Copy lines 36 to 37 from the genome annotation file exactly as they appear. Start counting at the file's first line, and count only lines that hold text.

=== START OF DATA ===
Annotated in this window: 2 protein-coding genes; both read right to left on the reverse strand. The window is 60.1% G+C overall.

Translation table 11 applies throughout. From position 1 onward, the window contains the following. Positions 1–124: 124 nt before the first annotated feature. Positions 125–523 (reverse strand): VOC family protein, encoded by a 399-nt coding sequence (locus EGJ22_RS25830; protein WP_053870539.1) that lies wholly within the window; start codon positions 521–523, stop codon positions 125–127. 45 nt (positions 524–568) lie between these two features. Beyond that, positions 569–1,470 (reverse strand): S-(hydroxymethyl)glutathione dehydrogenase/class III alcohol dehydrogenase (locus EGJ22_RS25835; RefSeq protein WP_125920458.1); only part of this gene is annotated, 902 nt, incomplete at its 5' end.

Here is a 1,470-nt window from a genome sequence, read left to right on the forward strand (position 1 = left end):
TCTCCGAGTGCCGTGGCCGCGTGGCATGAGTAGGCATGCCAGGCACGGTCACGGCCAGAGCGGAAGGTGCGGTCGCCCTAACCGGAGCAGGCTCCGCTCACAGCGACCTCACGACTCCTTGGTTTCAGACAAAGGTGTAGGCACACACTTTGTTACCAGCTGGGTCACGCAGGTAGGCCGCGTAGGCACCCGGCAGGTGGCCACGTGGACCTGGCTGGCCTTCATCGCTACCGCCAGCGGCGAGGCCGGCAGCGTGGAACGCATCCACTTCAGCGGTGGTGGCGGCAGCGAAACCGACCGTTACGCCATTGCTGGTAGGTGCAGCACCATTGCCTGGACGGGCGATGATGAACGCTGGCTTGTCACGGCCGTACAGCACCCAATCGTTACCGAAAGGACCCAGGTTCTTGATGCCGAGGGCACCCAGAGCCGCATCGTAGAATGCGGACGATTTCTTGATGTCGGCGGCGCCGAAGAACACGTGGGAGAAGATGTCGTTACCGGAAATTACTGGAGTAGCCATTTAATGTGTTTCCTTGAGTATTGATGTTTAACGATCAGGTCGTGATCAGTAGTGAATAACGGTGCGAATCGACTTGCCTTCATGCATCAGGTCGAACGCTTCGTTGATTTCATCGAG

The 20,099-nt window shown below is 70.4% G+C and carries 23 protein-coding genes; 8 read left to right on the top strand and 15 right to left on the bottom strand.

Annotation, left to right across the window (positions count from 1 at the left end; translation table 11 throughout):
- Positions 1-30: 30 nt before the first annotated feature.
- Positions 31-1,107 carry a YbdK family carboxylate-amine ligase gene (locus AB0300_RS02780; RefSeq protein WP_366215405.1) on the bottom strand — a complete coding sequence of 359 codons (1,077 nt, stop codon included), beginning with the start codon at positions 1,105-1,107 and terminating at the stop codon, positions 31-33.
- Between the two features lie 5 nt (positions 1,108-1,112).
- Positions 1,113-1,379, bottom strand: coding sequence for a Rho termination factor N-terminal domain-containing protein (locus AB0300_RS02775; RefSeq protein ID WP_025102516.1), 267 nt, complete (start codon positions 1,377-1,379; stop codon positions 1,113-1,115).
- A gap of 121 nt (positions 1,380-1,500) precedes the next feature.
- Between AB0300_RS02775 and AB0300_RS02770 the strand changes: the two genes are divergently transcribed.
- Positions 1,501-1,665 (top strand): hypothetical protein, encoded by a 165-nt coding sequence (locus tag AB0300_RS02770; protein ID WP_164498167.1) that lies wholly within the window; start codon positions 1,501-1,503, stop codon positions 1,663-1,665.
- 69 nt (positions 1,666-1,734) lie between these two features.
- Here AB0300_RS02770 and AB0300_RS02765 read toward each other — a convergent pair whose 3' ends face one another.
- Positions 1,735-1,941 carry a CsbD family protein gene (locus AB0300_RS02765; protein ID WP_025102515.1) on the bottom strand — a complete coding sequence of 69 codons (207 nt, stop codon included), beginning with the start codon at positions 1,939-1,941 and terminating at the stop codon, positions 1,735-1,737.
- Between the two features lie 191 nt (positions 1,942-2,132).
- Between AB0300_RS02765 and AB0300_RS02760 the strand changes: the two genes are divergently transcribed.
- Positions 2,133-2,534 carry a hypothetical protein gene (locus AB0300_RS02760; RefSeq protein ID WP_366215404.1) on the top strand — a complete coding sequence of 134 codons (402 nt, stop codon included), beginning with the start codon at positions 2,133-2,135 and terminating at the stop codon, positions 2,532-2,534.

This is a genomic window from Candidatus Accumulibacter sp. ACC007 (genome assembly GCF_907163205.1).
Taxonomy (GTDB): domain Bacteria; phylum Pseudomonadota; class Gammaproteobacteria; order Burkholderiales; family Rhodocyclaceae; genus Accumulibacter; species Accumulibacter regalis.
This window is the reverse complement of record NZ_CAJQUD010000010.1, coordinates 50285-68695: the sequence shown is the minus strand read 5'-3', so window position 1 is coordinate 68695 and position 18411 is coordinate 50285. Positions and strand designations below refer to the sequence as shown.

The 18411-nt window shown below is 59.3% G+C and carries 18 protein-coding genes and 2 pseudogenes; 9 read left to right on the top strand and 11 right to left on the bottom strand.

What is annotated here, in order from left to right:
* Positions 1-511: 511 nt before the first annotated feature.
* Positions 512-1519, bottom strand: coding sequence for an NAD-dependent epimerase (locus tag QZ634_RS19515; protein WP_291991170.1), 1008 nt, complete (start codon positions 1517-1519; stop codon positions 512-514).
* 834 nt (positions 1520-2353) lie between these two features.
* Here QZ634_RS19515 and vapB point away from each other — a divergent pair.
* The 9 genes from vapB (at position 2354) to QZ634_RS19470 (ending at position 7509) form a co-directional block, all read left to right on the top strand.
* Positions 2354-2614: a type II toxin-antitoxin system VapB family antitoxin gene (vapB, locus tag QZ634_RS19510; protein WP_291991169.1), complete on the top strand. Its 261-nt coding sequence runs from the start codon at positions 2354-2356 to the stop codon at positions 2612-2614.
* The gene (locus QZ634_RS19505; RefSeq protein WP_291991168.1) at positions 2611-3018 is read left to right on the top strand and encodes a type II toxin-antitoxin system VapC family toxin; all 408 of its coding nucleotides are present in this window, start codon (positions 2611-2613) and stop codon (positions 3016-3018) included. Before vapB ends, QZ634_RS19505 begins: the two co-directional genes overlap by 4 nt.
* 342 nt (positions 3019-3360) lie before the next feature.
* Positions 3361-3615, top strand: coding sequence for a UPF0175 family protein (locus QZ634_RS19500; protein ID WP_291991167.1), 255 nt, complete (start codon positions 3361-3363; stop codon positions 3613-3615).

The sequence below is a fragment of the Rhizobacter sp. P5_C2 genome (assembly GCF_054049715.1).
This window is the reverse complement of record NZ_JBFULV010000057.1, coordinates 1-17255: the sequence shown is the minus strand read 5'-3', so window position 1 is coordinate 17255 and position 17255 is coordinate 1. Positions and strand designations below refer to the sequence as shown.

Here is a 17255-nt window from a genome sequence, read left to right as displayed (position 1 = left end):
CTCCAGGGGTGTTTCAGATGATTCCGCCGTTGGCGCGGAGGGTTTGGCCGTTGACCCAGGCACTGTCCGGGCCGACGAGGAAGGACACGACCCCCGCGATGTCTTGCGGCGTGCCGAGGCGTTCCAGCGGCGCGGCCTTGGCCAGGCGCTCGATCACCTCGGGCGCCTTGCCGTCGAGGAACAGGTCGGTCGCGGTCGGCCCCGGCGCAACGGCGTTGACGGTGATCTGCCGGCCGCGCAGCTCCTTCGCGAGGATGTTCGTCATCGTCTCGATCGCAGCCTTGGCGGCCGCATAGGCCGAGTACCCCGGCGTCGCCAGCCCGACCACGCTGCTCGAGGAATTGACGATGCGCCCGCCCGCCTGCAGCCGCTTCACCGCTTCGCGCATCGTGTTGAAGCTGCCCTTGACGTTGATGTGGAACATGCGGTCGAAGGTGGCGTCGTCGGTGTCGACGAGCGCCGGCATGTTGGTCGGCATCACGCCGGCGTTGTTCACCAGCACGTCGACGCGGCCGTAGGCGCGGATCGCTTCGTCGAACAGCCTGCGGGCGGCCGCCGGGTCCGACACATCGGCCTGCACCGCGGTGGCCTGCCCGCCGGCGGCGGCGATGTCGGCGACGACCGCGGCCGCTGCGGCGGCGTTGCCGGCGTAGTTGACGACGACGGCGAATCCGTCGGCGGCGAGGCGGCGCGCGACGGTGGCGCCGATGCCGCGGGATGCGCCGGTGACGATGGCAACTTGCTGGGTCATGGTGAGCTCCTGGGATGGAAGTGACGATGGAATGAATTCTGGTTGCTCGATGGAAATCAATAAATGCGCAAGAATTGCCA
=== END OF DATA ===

Here is a 17255-nt window from a genome sequence, read left to right as displayed (position 1 = left end):
CTCCAGGGGTGTTTCAGATGATTCCGCCGTTGGCGCGGAGGGTTTGGCCGTTGACCCAGGCACTGTCCGGGCCGACGAGGAAGGACACGACCCCCGCGATGTCTTGCGGCGTGCCGAGGCGTTCCAGCGGCGCGGCCTTGGCCAGGCGCTCGATCACCTCGGGCGCCTTGCCGTCGAGGAACAGGTCGGTCGCGGTCGGCCCCGGCGCAACGGCGTTGACGGTGATCTGCCGGCCGCGCAGCTCCTTCGCGAGGATGTTCGTCATCGTCTCGATCGCAGCCTTGGCGGCCGCATAGGCCGAGTACCCCGGCGTCGCCAGCCCGACCACGCTGCTCGAGGAATTGACGATGCGCCCGCCCGCCTGCAGCCGCTTCACCGCTTCGCGCATCGTGTTGAAGCTGCCCTTGACGTTGATGTGGAACATGCGGTCGAAGGTGGCGTCGTCGGTGTCGACGAGCGCCGGCATGTTGGTCGGCATCACGCCGGCGTTGTTCACCAGCACGTCGACGCGGCCGTAGGCGCGGATCGCTTCGTCGAACAGCCTGCGGGCGGCCGCCGGGTCCGACACATCGGCCTGCACCGCGGTGGCCTGCCCGCCGGCGGCGGCGATGTCGGCGACGACCGCGGCCGCTGCGGCGGCGTTGCCGGCGTAGTTGACGACGACGGCGAATCCGTCGGCGGCGAGGCGGCGCGCGACGGTGGCGCCGATGCCGCGGGATGCGCCGGTGACGATGGCAACTTGCTGGGTCATGGTGAGCTCCTGGGATGGAAGTGACGATGGAATGAATTCTGGTTGCTCGATGGAAATCAATAAATGCGCAAGAATTGCCA